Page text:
Nick Butcher on Fiestas and Foods of Spain:
La Fiesta Nacional de España

 

 


La Fiesta Nacional de España- 12th October

In this, the last in this series of talks, it is perhaps fitting that three of the most significant figures in the story of Spain, of its culture and its beliefs, come together for a celebration of the national holiday that is the 12th October.

The first of the three is Christopher Columbus, known in Spanish as Cristóbal Colón. Everyone knows his story, of course, without perhaps being able to pin down the date of his arrival in the New World. Well, it was October 12th, 1492, the place the island of Guanahani, in the Bahamas, which Columbus renamed San Salvador. This momentous event was to lead to the conquest of vast territories for the Spanish crown, and the diffusion of Spanish culture and language throughout much of the continent.

As ever for the local population of these countries, their so called 'discovery' by people from elsewhere was a very mixed blessing. As has been the norm throughout history, those on the receiving end of the quest for empire did not have much say in the matter of their future, a future that was anyway cut short for many by the introduction of a variety of lethal diseases to which they had no immunity.

Spain's empire started to crumble in the nineteenth century, a result of local discontent and trouble at home with the Peninsular War. Along with it went the concept bearing the antequated name 'hispanidad', or 'Spanishness'which supposedly united the nations and peoples who shared Spanish culture and language with some common bond.

We have to go much further back in history to find the other figures in our story. It was the year 40AD, and the apostle James the Greater, son of Zebedee, was busy preaching and converting in the city of Caesaraugusta on the River Iber in the north-east of Hispania, now known as Aragón.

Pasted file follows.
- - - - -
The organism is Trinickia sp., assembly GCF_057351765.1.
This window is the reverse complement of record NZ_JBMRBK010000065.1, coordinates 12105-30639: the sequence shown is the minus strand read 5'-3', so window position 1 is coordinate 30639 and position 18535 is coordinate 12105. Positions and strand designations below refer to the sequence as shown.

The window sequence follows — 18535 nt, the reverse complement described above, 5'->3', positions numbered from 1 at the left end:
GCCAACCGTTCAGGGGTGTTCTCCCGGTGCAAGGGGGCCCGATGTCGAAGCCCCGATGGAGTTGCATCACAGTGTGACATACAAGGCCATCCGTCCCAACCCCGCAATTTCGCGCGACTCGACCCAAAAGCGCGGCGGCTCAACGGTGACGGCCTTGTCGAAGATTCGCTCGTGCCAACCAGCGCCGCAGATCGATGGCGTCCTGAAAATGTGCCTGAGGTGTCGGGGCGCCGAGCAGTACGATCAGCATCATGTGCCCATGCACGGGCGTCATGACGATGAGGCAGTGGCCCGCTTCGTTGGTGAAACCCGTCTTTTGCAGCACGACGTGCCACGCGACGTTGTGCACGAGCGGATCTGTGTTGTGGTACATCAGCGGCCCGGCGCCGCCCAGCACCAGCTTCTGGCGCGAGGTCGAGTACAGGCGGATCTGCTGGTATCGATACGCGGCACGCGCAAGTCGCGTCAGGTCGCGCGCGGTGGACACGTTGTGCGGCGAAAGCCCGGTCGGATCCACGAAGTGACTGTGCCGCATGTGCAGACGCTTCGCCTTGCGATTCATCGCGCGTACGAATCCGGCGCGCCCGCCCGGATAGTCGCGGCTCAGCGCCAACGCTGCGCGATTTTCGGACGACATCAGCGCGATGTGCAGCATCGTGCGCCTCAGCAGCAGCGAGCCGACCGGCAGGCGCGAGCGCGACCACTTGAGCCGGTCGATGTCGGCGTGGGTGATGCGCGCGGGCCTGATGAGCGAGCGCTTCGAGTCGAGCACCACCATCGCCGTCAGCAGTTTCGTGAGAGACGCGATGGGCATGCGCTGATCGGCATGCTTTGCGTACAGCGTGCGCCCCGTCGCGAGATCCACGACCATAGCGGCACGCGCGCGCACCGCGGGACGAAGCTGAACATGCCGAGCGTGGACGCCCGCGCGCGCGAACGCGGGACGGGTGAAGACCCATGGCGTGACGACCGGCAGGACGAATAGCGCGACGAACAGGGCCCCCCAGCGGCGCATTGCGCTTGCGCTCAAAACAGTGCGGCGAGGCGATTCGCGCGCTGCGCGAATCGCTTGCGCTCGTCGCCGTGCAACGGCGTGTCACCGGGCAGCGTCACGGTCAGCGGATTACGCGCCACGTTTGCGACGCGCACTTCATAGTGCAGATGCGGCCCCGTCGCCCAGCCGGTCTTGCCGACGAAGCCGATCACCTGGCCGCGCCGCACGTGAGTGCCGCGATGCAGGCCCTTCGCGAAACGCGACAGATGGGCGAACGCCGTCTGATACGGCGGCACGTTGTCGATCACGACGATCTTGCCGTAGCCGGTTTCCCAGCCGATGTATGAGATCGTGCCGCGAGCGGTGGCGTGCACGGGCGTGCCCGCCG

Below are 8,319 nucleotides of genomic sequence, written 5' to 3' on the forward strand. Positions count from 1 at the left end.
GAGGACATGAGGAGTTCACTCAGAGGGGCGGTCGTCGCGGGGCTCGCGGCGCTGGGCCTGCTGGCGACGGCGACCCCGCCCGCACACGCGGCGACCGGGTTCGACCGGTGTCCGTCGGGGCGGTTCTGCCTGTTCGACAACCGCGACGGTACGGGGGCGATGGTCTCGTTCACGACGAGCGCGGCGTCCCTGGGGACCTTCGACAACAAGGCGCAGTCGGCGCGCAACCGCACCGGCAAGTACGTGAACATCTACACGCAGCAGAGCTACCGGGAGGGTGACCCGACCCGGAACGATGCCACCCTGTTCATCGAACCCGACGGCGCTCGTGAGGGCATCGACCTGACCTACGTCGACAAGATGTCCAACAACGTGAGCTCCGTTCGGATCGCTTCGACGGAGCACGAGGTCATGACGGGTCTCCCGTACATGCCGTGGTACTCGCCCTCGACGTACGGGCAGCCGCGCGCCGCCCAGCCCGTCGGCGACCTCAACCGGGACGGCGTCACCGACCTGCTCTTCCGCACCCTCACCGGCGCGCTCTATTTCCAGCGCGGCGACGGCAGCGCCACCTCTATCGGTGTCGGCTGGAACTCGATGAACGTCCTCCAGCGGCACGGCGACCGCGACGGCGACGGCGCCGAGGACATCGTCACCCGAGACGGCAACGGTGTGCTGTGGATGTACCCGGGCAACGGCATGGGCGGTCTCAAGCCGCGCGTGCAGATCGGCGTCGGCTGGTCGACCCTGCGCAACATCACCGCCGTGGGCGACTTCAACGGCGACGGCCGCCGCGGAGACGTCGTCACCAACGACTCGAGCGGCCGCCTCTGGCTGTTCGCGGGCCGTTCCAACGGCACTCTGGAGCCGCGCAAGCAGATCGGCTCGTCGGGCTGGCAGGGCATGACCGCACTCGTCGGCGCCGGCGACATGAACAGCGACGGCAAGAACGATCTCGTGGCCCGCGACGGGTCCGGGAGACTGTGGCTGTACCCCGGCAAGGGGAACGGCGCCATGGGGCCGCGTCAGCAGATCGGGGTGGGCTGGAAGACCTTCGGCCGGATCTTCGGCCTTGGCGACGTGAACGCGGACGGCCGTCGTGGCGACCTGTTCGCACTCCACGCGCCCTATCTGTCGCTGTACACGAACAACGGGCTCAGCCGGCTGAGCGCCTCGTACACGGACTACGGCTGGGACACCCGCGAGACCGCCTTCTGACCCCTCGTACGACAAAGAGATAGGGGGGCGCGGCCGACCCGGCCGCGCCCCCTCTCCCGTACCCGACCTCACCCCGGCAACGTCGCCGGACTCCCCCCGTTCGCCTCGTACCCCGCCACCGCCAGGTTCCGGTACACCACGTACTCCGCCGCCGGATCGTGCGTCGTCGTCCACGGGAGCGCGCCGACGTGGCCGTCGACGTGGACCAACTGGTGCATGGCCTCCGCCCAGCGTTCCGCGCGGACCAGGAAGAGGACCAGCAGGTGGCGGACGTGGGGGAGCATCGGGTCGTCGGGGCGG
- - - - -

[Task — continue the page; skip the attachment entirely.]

Over in Palestine, the Virgin Mary prayed to her Son for James's success in his mission. In response, Jesus sent her some angels who picked Mary up and flew her through the skies to the bank of the river, where she appeared to James. Her instructions to him were that, with a pillar of jasper that the angels had also brought with them, James was to start the construction of a temple, the first temple in the world dedicated to her. James did as he was told, and his church was eventually dedicated to the Virgin Mary on the 12th October. It contained the original pillar and a statue of 'la Virgen del Pilar' on its top.

Neither the original church nor the original statue survive, but a fine baroque basilica now stands by the river Ebro in Zaragoza, as they are now known, and the present statue of the Virgin and her pillar are much revered. Many Spanish girls are given the name María del Pilar (Pilar for short) in her honour, and not only did she become patron of Aragón but she was also adopted by the Civil Guard as their patron, having, it was believed, played an important part in several military campaigns.

James, meanwhile, became the subject of his own legend, finding lasting fame as Santiago, the slayer of Moors, and he, of course, has his own centre of pilgrimage, indeed a city named after him, Santiago de Compostela, in Galicia. His temple there, and Mary's in Zaragoza are the axes around which Spanish Catholicism revolves.

The idea of combining a commemoration of Columbus' great feat and the day of La Virgen del Pilar arose in the early twentieth century. Originally it was called 'el Día de la Raza' or 'Day of the Race' (the Spanish race, in other words). Some countries still call it that, but Spain changed it to 'el Día de la Hispanidad', and more recently to 'La Fiesta Nacional de España'. Elsewhere, it's known as 'el Día de Las Culturas', 'Discovery Day' or 'Columbus Day', but Hugo Chávez, president of Venezuela, has made his feelings on the subject clear by calling it the 'Day of Indigenous Resistance'.

The day is marked in Madrid by a large military parade and fly-past, with all the armed forces represented, in front of the royal family and various politicians. It's a symbolicaly fraught occasion that can often be tinged with controversy or drama. Up in Zaragoza, it's a less politically charged day, and thousands of people in traditional dress file past the Virgin to leave elaborate floral offerings as hommage. It is the culmination of their annual 'fiestas'and there is much dancing of the 'jota' to celebrate.

And at this time in Nerja the year has come full circle since I started these talks, and the town will once again be in the middle of its annual fair. I hope it will be a happy and enjoyable one for all.

      You can listen to the episode below.